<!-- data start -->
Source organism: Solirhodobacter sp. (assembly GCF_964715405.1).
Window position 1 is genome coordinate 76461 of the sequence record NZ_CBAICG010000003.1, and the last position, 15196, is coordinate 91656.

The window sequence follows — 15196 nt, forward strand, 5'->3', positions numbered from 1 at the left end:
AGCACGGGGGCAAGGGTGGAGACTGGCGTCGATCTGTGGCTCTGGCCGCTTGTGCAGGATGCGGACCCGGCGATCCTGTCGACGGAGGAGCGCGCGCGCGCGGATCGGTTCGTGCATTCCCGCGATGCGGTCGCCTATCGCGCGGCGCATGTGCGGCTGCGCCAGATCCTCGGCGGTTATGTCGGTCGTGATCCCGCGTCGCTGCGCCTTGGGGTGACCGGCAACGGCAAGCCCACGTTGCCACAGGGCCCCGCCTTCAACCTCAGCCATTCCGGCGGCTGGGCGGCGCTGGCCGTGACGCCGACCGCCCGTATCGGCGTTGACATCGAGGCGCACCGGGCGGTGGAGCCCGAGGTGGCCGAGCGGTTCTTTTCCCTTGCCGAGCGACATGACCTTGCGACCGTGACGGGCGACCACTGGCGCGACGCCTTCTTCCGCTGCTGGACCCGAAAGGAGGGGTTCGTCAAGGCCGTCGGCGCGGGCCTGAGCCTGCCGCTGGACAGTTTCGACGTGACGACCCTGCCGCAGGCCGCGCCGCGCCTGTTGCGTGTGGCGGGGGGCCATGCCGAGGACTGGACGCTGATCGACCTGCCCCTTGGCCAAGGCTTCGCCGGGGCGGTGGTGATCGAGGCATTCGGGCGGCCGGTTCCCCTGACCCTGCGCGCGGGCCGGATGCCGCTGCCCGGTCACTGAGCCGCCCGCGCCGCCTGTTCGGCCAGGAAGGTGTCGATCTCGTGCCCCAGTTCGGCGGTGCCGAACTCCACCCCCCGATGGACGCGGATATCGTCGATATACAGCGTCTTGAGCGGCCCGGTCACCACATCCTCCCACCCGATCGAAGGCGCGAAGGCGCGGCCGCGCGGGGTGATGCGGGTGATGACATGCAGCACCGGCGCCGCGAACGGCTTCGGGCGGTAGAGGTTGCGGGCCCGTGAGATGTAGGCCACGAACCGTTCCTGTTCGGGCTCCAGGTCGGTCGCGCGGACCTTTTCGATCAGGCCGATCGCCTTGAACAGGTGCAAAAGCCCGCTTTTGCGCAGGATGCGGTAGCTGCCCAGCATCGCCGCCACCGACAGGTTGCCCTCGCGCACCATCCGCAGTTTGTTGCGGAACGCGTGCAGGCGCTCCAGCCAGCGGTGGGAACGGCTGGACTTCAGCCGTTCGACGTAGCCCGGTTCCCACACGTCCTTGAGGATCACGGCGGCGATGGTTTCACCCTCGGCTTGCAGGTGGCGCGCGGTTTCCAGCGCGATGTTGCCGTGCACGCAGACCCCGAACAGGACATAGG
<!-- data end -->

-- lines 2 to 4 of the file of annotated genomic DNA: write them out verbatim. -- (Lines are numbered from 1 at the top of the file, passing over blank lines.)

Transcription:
Window position 1 is genome coordinate 76461 of the sequence record NZ_CBAICG010000003.1, and the last position, 15196, is coordinate 91656.

The window sequence follows — 15196 nt, forward strand, 5'->3', positions numbered from 1 at the left end:
AGCACGGGGGCAAGGGTGGAGACTGGCGTCGATCTGTGGCTCTGGCCGCTTGTGCAGGATGCGGACCCGGCGATCCTGTCGACGGAGGAGCGCGCGCGCGCGGATCGGTTCGTGCATTCCCGCGATGCGGTCGCCTATCGCGCGGCGCATGTGCGGCTGCGCCAGATCCTCGGCGGTTATGTCGGTCGTGATCCCGCGTCGCTGCGCCTTGGGGTGACCGGCAACGGCAAGCCCACGTTGCCACAGGGCCCCGCCTTCAACCTCAGCCATTCCGGCGGCTGGGCGGCGCTGGCCGTGACGCCGACCGCCCGTATCGGCGTTGACATCGAGGCGCACCGGGCGGTGGAGCCCGAGGTGGCCGAGCGGTTCTTTTCCCTTGCCGAGCGACATGACCTTGCGACCGTGACGGGCGACCACTGGCGCGACGCCTTCTTCCGCTGCTGGACCCGAAAGGAGGGGTTCGTCAAGGCCGTCGGCGCGGGCCTGAGCCTGCCGCTGGACAGTTTCGACGTGACGACCCTGCCGCAGGCCGCGCCGCGCCTGTTGCGTGTGGCGGGGGGCCATGCCGAGGACTGGACGCTGATCGACCTGCCCCTTGGCCAAGGCTTCGCCGGGGCGGTGGTGATCGAGGCATTCGGGCGGCCGGTTCCCCTGACCCTGCGCGCGGGCCGGATGCCGCTGCCCGGTCACTGAGCCGCCCGCGCCGCCTGTTCGGCCAGGAAGGTGTCGATCTCGTGCCCCAGTTCGGCGGTGCCGAACTCCACCCCCCGATGGACGCGGATATCGTCGATATACAGCGTCTTGAGCGGCCCGGTCACCACATCCTCCCACCCGATCGAAGGCGCGAAGGCGCGGCCGCGCGGGGTGATGCGGGTGATGACATGCAGCACCGGCGCCGCGAACGGCTTCGGGCGGTAGAGGTTGCGGGCCCGTGAGATGTAGGCCACGAACCGTTCCTGTTCGGGCTCCAGGTCGGTCGCGCGGACCTTTTCGATCAGGCCGATCGCCTTGAACAGGTGCAAAAGCCCGCTTTTGCGCAGGATGCGGTAGCTGCCCAGCATCGCCGCCACCGACAGGTTGCCCTCGCGCACCATCCGCAGTTTGTTGCGGAACGCGTGCAGGCGCTCCAGCCAGCGGTGGGAACGGCTGGACTTCAGCCGTTCGACGTAGCCCGGTTCCCACACGTCCTTGAGGATCACGGCGGCGATGGTTTCACCCTCGGCTTGCAGGTGGCGCGCGGTTTCCAGCGCGATGTTGCCGTGCACGCAGACCCCGAACAGGACATAGG